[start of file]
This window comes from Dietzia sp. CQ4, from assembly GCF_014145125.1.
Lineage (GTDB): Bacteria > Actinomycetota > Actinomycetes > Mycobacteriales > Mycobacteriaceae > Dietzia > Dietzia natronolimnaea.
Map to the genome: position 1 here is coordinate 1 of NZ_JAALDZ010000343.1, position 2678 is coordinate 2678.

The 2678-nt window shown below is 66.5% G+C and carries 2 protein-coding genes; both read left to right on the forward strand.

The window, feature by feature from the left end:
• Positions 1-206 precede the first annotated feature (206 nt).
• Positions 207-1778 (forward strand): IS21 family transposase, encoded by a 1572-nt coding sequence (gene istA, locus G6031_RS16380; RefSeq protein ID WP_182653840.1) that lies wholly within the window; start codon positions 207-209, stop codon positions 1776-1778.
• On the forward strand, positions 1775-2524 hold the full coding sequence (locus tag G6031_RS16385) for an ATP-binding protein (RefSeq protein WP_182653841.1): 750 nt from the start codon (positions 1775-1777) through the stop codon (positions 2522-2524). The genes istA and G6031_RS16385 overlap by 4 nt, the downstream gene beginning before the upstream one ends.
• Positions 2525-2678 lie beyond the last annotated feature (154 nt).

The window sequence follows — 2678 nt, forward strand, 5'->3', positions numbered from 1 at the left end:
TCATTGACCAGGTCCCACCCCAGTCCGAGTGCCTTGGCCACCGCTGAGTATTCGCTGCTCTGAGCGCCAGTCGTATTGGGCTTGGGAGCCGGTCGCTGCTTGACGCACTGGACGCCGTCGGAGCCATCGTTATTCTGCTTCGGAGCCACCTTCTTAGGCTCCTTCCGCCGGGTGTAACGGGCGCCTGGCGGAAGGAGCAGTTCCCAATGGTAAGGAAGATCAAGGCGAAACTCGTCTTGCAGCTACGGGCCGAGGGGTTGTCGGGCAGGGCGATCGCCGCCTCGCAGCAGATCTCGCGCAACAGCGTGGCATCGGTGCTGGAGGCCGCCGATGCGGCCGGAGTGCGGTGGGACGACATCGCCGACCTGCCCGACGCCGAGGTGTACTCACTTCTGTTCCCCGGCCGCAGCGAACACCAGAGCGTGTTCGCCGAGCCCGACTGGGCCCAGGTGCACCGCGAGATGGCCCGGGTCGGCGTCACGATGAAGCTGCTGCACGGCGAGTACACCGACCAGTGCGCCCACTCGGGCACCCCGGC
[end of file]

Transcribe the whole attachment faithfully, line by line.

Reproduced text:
This window comes from Dietzia sp. CQ4, from assembly GCF_014145125.1.
Lineage (GTDB): Bacteria > Actinomycetota > Actinomycetes > Mycobacteriales > Mycobacteriaceae > Dietzia > Dietzia natronolimnaea.
Map to the genome: position 1 here is coordinate 1 of NZ_JAALDZ010000343.1, position 2678 is coordinate 2678.

The 2678-nt window shown below is 66.5% G+C and carries 2 protein-coding genes; both read left to right on the forward strand.

The window, feature by feature from the left end:
• Positions 1-206 precede the first annotated feature (206 nt).
• Positions 207-1778 (forward strand): IS21 family transposase, encoded by a 1572-nt coding sequence (gene istA, locus G6031_RS16380; RefSeq protein ID WP_182653840.1) that lies wholly within the window; start codon positions 207-209, stop codon positions 1776-1778.
• On the forward strand, positions 1775-2524 hold the full coding sequence (locus tag G6031_RS16385) for an ATP-binding protein (RefSeq protein WP_182653841.1): 750 nt from the start codon (positions 1775-1777) through the stop codon (positions 2522-2524). The genes istA and G6031_RS16385 overlap by 4 nt, the downstream gene beginning before the upstream one ends.
• Positions 2525-2678 lie beyond the last annotated feature (154 nt).

The window sequence follows — 2678 nt, forward strand, 5'->3', positions numbered from 1 at the left end:
TCATTGACCAGGTCCCACCCCAGTCCGAGTGCCTTGGCCACCGCTGAGTATTCGCTGCTCTGAGCGCCAGTCGTATTGGGCTTGGGAGCCGGTCGCTGCTTGACGCACTGGACGCCGTCGGAGCCATCGTTATTCTGCTTCGGAGCCACCTTCTTAGGCTCCTTCCGCCGGGTGTAACGGGCGCCTGGCGGAAGGAGCAGTTCCCAATGGTAAGGAAGATCAAGGCGAAACTCGTCTTGCAGCTACGGGCCGAGGGGTTGTCGGGCAGGGCGATCGCCGCCTCGCAGCAGATCTCGCGCAACAGCGTGGCATCGGTGCTGGAGGCCGCCGATGCGGCCGGAGTGCGGTGGGACGACATCGCCGACCTGCCCGACGCCGAGGTGTACTCACTTCTGTTCCCCGGCCGCAGCGAACACCAGAGCGTGTTCGCCGAGCCCGACTGGGCCCAGGTGCACCGCGAGATGGCCCGGGTCGGCGTCACGATGAAGCTGCTGCACGGCGAGTACACCGACCAGTGCGCCCACTCGGGCACCCCGGC